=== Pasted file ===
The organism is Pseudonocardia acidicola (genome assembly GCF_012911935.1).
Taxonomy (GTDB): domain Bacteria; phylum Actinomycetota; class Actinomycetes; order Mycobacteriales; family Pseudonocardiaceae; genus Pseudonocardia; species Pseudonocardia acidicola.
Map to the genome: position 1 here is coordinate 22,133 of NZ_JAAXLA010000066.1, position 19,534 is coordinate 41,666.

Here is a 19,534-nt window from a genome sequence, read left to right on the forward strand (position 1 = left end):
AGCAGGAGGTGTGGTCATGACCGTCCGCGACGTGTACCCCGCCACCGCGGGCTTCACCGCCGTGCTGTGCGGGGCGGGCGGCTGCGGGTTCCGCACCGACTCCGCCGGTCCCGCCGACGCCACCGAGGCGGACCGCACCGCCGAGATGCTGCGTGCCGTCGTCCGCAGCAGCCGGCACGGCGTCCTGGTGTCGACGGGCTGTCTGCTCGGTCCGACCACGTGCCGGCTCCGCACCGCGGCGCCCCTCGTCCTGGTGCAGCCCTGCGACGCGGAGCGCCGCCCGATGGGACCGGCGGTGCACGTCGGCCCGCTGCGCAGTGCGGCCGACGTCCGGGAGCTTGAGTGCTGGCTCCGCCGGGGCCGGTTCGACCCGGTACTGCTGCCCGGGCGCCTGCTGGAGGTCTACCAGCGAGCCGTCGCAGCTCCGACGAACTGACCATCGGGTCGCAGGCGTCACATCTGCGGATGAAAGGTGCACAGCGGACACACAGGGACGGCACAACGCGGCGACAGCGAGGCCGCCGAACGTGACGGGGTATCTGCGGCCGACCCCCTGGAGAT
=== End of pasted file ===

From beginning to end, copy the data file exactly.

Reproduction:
The organism is Pseudonocardia acidicola (genome assembly GCF_012911935.1).
Taxonomy (GTDB): domain Bacteria; phylum Actinomycetota; class Actinomycetes; order Mycobacteriales; family Pseudonocardiaceae; genus Pseudonocardia; species Pseudonocardia acidicola.
Map to the genome: position 1 here is coordinate 22,133 of NZ_JAAXLA010000066.1, position 19,534 is coordinate 41,666.

Here is a 19,534-nt window from a genome sequence, read left to right on the forward strand (position 1 = left end):
AGCAGGAGGTGTGGTCATGACCGTCCGCGACGTGTACCCCGCCACCGCGGGCTTCACCGCCGTGCTGTGCGGGGCGGGCGGCTGCGGGTTCCGCACCGACTCCGCCGGTCCCGCCGACGCCACCGAGGCGGACCGCACCGCCGAGATGCTGCGTGCCGTCGTCCGCAGCAGCCGGCACGGCGTCCTGGTGTCGACGGGCTGTCTGCTCGGTCCGACCACGTGCCGGCTCCGCACCGCGGCGCCCCTCGTCCTGGTGCAGCCCTGCGACGCGGAGCGCCGCCCGATGGGACCGGCGGTGCACGTCGGCCCGCTGCGCAGTGCGGCCGACGTCCGGGAGCTTGAGTGCTGGCTCCGCCGGGGCCGGTTCGACCCGGTACTGCTGCCCGGGCGCCTGCTGGAGGTCTACCAGCGAGCCGTCGCAGCTCCGACGAACTGACCATCGGGTCGCAGGCGTCACATCTGCGGATGAAAGGTGCACAGCGGACACACAGGGACGGCACAACGCGGCGACAGCGAGGCCGCCGAACGTGACGGGGTATCTGCGGCCGACCCCCTGGAGAT